Thursday, April 9, 2015

Crystal Ball Lessons in Predictive Analytics

For a long time, I have had the idea of writing an article about "how much benefit are we getting from reducing load forecast errors". A few months ago I got a request from EnergyBiz to contribute an article. I thought this "valuation" topic would be a good fit. So here is Crystal Ball Lessons in Predictive Analytics.

Since load forecasts are being used by many departments of a utility, it is very hard to quantify the benefits of improving it. Most people use some rough numbers such as "millions of dollars of savings". A few academic papers studied the savings on some specific utility applications through computer simulations. I would like to find a balance between these two extremes for the primary audience of EnergyBiz, the executives in the utility industry. I would like to derive the savings through simple examples and finally offer some rule-of-thumb numbers for back-of-the-envelope calculations.

In summary, here are the ballpark savings from 1% reduction (i.e., reducing the mean absolute percentage error from 4% to 3%) in forecast error for a utility with 1GW peak:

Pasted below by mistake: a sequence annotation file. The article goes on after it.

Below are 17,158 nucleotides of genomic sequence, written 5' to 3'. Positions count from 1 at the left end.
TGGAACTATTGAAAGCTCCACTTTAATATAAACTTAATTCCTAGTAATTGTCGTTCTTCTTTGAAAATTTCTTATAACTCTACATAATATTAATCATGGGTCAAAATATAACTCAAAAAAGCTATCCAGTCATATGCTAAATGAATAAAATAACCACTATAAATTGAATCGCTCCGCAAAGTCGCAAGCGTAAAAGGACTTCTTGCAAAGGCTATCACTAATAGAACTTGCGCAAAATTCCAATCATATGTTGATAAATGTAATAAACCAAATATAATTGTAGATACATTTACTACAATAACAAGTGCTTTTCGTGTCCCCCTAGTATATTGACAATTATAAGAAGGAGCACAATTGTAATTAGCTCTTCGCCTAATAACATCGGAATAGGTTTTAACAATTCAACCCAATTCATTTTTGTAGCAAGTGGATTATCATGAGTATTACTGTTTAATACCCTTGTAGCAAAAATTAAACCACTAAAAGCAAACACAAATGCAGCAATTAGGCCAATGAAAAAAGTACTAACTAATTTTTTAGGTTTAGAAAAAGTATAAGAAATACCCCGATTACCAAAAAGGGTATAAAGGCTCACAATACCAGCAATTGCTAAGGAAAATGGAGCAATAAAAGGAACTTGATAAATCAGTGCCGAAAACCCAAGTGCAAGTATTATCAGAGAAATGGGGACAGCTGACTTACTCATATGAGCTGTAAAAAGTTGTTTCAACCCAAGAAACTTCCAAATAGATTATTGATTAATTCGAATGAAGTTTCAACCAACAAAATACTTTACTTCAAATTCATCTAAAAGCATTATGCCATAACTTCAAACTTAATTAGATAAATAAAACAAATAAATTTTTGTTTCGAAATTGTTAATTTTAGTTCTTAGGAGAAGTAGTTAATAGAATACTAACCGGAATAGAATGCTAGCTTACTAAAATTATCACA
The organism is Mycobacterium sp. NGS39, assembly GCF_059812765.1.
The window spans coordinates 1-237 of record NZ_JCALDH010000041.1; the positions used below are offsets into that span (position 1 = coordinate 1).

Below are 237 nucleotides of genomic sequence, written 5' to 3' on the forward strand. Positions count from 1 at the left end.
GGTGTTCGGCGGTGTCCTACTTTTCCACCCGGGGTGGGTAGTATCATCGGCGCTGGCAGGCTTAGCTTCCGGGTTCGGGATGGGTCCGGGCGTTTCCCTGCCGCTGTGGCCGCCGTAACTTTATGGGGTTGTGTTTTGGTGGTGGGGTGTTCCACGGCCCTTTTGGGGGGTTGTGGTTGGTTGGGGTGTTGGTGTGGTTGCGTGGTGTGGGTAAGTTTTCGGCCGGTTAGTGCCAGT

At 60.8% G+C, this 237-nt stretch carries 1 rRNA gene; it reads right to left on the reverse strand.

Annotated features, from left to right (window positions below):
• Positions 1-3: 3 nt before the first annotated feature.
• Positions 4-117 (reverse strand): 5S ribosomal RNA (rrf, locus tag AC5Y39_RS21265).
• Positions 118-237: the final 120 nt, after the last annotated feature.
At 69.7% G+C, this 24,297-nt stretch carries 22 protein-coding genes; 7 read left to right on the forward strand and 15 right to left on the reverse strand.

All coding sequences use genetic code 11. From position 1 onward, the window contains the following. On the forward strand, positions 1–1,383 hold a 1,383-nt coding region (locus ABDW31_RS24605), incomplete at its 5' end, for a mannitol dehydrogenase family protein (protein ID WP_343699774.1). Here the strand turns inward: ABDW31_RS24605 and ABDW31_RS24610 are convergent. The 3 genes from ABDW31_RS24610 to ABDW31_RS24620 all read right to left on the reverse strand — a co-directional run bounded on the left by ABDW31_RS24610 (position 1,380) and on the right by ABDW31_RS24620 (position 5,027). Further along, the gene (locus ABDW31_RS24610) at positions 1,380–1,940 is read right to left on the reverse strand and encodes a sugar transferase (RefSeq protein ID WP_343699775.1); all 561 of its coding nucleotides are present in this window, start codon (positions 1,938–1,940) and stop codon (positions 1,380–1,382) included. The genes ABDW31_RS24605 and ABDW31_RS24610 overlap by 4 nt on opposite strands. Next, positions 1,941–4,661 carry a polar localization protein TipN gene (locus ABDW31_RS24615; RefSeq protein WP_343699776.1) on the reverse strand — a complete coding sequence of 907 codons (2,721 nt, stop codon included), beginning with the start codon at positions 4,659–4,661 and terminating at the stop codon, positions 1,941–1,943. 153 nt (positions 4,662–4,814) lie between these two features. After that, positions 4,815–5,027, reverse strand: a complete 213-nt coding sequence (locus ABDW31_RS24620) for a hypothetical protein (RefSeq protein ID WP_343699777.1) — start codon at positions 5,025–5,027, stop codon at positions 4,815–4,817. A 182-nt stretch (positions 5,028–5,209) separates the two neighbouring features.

• Long-term load forecasting: $500,000 per year
  • Short-term load forecasting: $300,000 per year
  • Short-term load and price forecasting: $600,000 per year
The web version of the paper is available HERE. You can also download the full PDF of the issue HERE.

Tao Hong, "Crystal Ball Lessons in Predictive Analytics", EnergyBiz, pp. 35-37, Spring, 2015

Back to Error Analysis in Load Forecasting

1 comment:

  1. Your approach is interesting and has merit, but not my preference. Embedded in your analysis is the notion that load is served from generation. Instead, I assume that load is served from LMP. I formulate the load server problem as a trade, akin to a short option straddle. I have called it the "Load Server Strangle" over the years. Straddles and strangles are similar trade positions.

    How does the LSE Strangle work? Assuming no special skill in weather forecasting, cost is minimized when the LSE buys exactly correctly, which means that their weather forecast was dead center. To the extent that the weather forecast missed, purchases missed the targeted load, either too much or too little. When overbought, the LSE sells the excess into a declining market. DA>RT. When underbought, the LSE buys in a rising market DA<RT. The LSE is disproportionately on the wrong side of those trades.

    The LSE task, then, is to protect the option premium, defined in retail power as "headroom", through best practices trading. The LSE benefits when their weather forecast improves. How much? When formulated as a series of trades rather than as a capital investment, the value-added of an improved weather forecast becomes: what is the improvement in financial performance given a specified reduction in the weather forecast error?


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